CALGARY, Alberta (Reuters) - For Exxon Mobil Corp. (XOM.N) and ConocoPhillips (COP.N) it may appear simple: shift efforts, people and resources to Canada’s oil sands now that the oil majors have retreated from Venezuela.
In reality, it’s no simple matter.
The oil sands have their own set of risks: surging costs due to a squeezed labor force, technical complexity and a shrinking pool of attractive available properties.
Exxon Mobil and ConocoPhillips -- who fled Venezuela last week after refusing to agree to President Hugo Chavez’s more nationalistic terms -- are already among the biggest oil sands players. They know well that new projects take years to build as the rush to exploit the unconventional resource fattens costs and schedules.
“I think everybody in the investment community understands it’s not easy,” FirstEnergy Capital Corp. analyst Martin Molyneaux said. “It might be easy mathematically, but execution-wise it’s unbelievably challenging.”
Like Venezuela, Alberta’s oil sands offer easy access to vast amounts of crude. It’s a resource second only to the conventional reserves of Saudi Arabia and one that’s recently gained a big share of the world energy spotlight.
Both Venezuela’s and Canada’s gooey types of oil are technically tricky to produce and require expensive upgrading plants to make them suitable for refineries.
But, unlike Venezuela, the oil sands are marked by political and fiscal stability.
The combination has become extraordinarily attractive. Oil firms have pledged to spend more than $100 billion on projects to exploit 174 billion barrels trapped in the Alberta sand.
The investments have stretched the region’s workforce thin and spawned numerous multibillion-dollar budget overruns.
Exxon Mobil owns 69.6 percent of Imperial Oil (IMO.TO), one of the biggest developers. It has 100 percent of the 150,000 barrel a day Cold Lake, Alberta, bitumen project and 25 percent of the 350,000 barrel a day Syncrude Canada operation.
Exxon Mobil is also a partner with Imperial in the C$8 billion ($7.5 billion) Kearl oil sands project, a 300,000 barrel a day venture, scheduled to start up as early as 2010.
ConocoPhillips last year signed a deal with EnCana Corp. (ECA.TO) that gave it a major stake in EnCana’s oil sands reserves in exchange for interests in two U.S. refineries.
It also operates the Surmont project, which is slated to pump 100,000 barrels a day by 2012.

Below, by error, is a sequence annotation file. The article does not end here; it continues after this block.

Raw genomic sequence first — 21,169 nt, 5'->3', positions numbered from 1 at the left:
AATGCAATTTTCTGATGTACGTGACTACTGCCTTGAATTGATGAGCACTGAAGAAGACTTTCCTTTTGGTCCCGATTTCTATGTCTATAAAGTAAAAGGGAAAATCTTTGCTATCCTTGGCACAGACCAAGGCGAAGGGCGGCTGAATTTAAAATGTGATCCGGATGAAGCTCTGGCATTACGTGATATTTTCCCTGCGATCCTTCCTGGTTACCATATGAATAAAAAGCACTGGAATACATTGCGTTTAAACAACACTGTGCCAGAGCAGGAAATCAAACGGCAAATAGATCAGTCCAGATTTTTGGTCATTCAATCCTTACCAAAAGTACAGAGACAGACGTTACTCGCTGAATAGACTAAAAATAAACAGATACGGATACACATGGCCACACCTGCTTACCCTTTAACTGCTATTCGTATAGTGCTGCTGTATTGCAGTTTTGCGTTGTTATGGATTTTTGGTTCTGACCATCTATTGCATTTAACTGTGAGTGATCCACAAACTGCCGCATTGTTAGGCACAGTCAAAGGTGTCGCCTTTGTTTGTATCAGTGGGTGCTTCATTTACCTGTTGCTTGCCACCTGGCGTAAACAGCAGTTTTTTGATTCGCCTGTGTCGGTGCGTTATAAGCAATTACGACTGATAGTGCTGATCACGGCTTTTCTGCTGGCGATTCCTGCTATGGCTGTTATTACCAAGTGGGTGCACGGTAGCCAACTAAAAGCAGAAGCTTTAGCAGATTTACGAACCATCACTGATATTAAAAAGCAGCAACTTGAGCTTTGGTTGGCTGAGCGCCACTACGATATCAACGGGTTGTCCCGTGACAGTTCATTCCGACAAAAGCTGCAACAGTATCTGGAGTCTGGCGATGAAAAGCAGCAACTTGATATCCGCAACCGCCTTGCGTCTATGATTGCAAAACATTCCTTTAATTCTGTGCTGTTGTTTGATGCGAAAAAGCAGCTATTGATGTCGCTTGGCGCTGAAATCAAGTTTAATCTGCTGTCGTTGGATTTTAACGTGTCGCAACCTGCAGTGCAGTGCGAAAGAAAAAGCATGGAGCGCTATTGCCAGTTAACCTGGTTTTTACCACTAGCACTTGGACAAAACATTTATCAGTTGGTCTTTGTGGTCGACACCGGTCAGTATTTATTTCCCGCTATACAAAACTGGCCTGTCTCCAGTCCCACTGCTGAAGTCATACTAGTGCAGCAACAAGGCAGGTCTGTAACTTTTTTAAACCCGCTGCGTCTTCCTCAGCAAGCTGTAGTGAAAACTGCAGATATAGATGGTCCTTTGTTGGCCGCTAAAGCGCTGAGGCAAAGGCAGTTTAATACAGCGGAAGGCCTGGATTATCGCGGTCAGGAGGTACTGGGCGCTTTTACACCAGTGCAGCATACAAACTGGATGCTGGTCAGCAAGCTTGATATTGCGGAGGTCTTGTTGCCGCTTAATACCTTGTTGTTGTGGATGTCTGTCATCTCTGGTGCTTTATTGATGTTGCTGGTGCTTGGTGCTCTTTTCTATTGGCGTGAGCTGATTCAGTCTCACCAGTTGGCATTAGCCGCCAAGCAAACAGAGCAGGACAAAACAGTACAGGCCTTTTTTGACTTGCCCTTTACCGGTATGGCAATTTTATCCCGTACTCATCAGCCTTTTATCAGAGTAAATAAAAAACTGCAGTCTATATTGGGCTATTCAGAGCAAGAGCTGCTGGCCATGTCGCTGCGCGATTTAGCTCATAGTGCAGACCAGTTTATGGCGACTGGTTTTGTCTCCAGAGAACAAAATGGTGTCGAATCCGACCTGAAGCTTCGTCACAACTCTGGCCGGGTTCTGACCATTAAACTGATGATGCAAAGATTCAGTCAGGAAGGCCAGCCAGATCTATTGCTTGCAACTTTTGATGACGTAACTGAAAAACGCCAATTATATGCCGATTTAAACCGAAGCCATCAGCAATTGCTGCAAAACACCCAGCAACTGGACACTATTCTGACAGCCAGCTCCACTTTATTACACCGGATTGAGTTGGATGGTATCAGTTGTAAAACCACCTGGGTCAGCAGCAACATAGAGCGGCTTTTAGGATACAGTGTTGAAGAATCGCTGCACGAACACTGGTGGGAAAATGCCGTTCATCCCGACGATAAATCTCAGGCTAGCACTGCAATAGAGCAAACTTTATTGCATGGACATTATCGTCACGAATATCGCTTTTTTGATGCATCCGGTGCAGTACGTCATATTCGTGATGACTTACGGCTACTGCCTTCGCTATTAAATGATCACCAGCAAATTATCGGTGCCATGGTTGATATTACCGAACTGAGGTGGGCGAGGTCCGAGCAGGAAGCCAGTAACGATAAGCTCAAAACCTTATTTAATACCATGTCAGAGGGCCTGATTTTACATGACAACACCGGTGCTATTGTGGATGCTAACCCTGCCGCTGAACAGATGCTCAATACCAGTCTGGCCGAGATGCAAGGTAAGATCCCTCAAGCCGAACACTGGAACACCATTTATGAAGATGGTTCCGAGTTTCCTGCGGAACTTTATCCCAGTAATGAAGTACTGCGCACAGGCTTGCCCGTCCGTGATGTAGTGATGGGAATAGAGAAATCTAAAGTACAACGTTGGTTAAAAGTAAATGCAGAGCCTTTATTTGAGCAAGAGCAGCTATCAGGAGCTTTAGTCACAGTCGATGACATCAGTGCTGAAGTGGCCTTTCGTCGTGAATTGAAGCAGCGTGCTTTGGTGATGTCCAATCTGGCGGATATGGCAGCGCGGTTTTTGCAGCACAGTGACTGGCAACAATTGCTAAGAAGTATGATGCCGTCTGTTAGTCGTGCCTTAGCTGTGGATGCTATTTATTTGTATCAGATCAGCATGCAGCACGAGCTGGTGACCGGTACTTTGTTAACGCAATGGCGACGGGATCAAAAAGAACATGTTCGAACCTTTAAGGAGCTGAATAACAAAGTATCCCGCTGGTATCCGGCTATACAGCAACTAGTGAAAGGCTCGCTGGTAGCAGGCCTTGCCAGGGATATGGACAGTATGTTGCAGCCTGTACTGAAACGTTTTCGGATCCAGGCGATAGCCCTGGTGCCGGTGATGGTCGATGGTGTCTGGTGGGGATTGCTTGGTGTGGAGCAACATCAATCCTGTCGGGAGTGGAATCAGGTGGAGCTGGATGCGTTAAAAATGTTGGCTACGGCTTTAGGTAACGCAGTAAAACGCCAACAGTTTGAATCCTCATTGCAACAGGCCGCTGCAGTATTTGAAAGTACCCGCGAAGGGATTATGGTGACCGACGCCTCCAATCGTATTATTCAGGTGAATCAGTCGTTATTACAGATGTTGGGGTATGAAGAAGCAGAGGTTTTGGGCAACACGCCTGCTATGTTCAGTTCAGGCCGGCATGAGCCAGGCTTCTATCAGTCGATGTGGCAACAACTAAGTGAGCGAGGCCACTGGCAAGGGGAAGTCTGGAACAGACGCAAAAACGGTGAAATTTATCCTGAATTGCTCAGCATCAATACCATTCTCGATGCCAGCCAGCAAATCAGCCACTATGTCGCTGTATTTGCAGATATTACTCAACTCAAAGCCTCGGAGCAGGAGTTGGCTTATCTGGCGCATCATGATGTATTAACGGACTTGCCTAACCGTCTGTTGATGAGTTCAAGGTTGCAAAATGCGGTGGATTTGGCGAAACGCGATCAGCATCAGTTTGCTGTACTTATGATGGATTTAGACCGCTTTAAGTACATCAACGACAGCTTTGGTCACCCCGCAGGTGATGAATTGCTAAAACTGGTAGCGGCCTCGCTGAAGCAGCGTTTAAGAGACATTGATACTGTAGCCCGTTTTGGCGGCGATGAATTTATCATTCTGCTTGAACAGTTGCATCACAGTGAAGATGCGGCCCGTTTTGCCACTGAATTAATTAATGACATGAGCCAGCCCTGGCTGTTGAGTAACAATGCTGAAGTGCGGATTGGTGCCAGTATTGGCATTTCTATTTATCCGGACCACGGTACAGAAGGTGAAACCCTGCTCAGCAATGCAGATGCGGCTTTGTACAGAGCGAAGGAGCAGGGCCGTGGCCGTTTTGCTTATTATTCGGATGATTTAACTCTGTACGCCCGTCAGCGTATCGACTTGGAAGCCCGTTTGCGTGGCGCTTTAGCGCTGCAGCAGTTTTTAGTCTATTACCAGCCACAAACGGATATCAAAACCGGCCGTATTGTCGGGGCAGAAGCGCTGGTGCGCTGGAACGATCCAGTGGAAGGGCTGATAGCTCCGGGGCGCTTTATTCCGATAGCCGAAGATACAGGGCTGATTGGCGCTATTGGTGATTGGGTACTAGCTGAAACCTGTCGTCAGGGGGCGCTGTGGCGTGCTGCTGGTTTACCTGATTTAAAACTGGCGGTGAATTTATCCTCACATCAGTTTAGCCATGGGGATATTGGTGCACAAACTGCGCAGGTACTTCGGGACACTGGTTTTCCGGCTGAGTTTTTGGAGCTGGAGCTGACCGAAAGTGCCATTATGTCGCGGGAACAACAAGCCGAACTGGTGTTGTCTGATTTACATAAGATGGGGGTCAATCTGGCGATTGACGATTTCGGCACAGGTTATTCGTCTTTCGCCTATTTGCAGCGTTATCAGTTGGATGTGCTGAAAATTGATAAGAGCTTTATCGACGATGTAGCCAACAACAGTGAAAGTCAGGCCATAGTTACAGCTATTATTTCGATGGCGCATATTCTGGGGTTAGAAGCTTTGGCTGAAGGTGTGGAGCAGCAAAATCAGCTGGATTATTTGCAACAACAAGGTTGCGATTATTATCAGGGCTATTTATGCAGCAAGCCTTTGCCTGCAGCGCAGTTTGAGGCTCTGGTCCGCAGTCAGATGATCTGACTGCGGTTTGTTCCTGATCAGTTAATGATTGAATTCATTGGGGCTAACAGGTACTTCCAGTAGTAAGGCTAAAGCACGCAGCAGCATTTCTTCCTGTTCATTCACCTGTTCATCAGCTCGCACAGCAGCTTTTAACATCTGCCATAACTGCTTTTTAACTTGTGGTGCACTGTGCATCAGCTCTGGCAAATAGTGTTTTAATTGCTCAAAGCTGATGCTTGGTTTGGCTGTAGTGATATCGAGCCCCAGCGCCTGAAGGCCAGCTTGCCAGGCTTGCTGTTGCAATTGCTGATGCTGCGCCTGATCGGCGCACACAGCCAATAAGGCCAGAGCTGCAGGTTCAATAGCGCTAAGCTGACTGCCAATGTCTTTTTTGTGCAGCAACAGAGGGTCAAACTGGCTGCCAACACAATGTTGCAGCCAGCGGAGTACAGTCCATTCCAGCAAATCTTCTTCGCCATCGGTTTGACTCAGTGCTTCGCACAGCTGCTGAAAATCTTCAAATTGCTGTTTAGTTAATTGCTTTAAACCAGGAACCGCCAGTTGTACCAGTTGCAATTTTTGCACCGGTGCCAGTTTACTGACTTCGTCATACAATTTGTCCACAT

The Alberta government has repeatedly refused to step in and control the pace of development to rein in the boom. Energy Minister Mel Knight said last weekend that market conditions force companies to temper their own pace.
“We will see the major players -- the long term, major global players -- looking at this situation over a 50-year time frame. They’re spreading out their construction schedules, and it’s working. We can see signs of it already,” he said at a meeting of U.S. and Canadian energy officials in New Orleans.
The Canadian Association of Petroleum Producers expects the country to produce 4.6 million to 5.3 million barrels a day by 2020, up from 2.6 million last year, and much of that will be derived from oil sands.
Venezuela produces roughly 3 million barrels a day, according to the OPEC member’s officials.
One benefit for Canada from Venezuela’s shifting energy scene will be an influx of transferable technical talent and badly needed skilled workers, analysts and executives said.
“So if there’s anything positive that comes from these shenanigans with Chavez, it’s people they can turn loose on other projects,” Molyneaux said.
Some field workers from Venezuela, where state-controlled oil company PDVSA holds sway, are toiling in Canadian energy hot spots, like Fort McMurray, Alberta.
Petro-Canada PCA.TO Chief Executive Ron Brenneman said he doesn’t think Venezuela’s nationalization push will bolster Alberta’s stretched construction workforce by a large degree.
Petro-Canada, which also exited Venezuela last week, leads the group planning the C$14.1 billion Fort Hills oil sands project.
“We are finding that some pretty good technical people are coming available out of PDVSA as a consequence of what’s going on down there, but I don’t think it will affect the labor pool to a large extent,” Brenneman said.
(Additional reporting by Russell McCulley in New Orleans)